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Certain species need more time to adapt to drastic temperature changes, such as the climate change over the next 100 years

Evolution is losing in the race against climate change, which could lead to the extinction of certain species. 

University of Arizona researchers -- led by John J. Wiens, a professor in UA's department of ecology and evolutionary biology in the College of Science -- have found that climate change is outpacing evolution, and that some species may not be able to adapt to the warming of certain locations over the next century. 

In fact, the study discovered that many vertebrate species -- ranging from mammals, reptiles, birds and amphibians -- adapt to different climates at a rate of only 1 degree Celsius per million years. The problem is that global temperatures are going to increase by about 4 degrees by 2100, meaning that evolution is too slow to keep pace with climate change -- and species would have to evolve about 10,000 times faster than they have in the past to adapt to the expected climate change over the next century. 

The team figured this out by studying phylogenies, which are evolutionary family trees. They studied 17 families over major groups of terrestrial vertebrates, and placed them alongside climatic "niche" data of each species. With climatic data like temperature highs/lows, annual precipitation and annual mean temperature, the team estimated how fast climatic niches evolve with the different species.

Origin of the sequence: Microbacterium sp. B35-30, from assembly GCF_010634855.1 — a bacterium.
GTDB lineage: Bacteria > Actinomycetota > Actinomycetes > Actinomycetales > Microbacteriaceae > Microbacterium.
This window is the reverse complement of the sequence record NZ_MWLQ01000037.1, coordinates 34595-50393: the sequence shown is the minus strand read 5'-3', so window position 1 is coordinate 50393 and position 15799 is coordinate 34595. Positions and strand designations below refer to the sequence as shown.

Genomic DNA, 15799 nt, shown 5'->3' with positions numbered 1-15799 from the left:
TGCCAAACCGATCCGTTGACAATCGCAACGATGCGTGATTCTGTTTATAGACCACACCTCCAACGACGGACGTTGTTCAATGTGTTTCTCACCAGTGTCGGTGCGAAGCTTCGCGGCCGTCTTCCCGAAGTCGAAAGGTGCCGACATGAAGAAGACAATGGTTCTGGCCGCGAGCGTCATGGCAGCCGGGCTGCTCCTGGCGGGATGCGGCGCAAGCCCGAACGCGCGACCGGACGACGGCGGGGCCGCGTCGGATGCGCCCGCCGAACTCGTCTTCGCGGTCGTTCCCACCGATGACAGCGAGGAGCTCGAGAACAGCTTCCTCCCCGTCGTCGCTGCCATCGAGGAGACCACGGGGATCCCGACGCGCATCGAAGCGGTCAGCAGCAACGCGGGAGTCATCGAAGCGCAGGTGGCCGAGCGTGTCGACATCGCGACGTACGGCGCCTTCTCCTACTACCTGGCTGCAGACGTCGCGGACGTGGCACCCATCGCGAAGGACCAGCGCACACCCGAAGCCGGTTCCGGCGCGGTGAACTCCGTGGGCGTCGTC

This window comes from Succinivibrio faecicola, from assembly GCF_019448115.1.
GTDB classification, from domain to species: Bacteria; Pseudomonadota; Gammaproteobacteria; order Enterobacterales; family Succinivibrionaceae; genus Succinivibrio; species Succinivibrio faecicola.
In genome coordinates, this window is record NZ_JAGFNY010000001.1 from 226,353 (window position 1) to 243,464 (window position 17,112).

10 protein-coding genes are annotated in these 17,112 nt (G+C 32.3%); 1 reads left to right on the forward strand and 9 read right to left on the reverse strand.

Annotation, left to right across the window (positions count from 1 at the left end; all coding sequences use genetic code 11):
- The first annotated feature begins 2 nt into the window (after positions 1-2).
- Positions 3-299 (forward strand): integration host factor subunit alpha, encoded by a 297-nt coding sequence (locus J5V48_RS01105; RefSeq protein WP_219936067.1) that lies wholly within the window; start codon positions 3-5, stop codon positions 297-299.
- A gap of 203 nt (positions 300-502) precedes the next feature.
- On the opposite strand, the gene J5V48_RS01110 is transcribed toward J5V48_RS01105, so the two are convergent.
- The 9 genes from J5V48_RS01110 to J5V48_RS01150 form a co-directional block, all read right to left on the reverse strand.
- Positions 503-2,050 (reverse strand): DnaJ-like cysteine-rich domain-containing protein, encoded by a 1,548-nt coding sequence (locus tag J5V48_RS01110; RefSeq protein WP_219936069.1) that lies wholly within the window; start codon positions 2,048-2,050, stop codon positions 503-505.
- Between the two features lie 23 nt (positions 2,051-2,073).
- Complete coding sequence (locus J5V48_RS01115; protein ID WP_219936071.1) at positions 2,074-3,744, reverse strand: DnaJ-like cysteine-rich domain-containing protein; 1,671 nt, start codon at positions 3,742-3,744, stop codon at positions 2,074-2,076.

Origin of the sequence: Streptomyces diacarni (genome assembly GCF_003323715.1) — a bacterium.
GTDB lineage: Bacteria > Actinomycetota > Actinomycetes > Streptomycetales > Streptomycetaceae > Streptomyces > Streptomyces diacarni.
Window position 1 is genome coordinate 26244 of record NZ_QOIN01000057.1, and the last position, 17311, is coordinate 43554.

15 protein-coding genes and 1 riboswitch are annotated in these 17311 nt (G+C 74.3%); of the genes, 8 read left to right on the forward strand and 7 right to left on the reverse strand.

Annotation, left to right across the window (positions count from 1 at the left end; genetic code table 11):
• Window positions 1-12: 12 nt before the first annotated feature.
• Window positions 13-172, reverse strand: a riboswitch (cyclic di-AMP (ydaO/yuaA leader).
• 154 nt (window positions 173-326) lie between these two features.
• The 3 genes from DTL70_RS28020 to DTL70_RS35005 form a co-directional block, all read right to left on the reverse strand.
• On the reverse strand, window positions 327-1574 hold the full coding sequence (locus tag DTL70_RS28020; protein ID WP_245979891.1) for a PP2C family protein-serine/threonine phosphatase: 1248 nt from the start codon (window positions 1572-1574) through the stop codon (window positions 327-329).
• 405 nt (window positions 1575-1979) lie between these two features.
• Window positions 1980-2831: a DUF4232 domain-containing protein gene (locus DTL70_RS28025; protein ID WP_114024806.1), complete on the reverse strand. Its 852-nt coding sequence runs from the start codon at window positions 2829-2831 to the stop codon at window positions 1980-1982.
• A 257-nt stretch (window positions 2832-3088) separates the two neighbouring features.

"Basically, we figured out how much species changed in their climatic niche on a given branch, and if we know how old a species is, we can estimate how quickly the climatic niche changes over time," said Wiens. "For most sister species, we found that they evolved to live in habitats with an average temperature difference of only about 1 or 2 degrees Celsius over the course of one to a few million years.

"We then compared the rates of change over time in the past to projections for what climatic conditions are going to be like in 2100 and looked at how different these rates are. If the rates were similar, it would suggest there is a potential for species to evolve quickly enough to be able to survive, but in most cases, we found those rates to be different by about 10,000-fold or more."

So what are species to do if they can't adapt fast enough? The team said some could move to other locations that are cooler, but warned that this isn't an option for all species. Hence, some could become endangered or even extinct by 2100. 

This study was published in Ecology Letters.

Source: Science Daily



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RE: less then that
By nafhan on 7/11/2013 12:06:46 PM , Rating: 2
quote:
But the world would rather cripple the economies of first world energy users
A point no one wants to hear. Honestly, you know who doesn't care about climate change or the environment or species going extinct? People struggling to feed their families. Help people and you WILL help the environment. It's one of the things I like about the Gates foundation, that last statement was essentially a paraphrase of one of the reasons they do what they do.

You'll never get the environment to be priority number 1 for most people, but if we can get to a point where, say, food and shelter and disease are somewhat under control for most people, pollution will go down because it something most people care about even if it's not their first priority.


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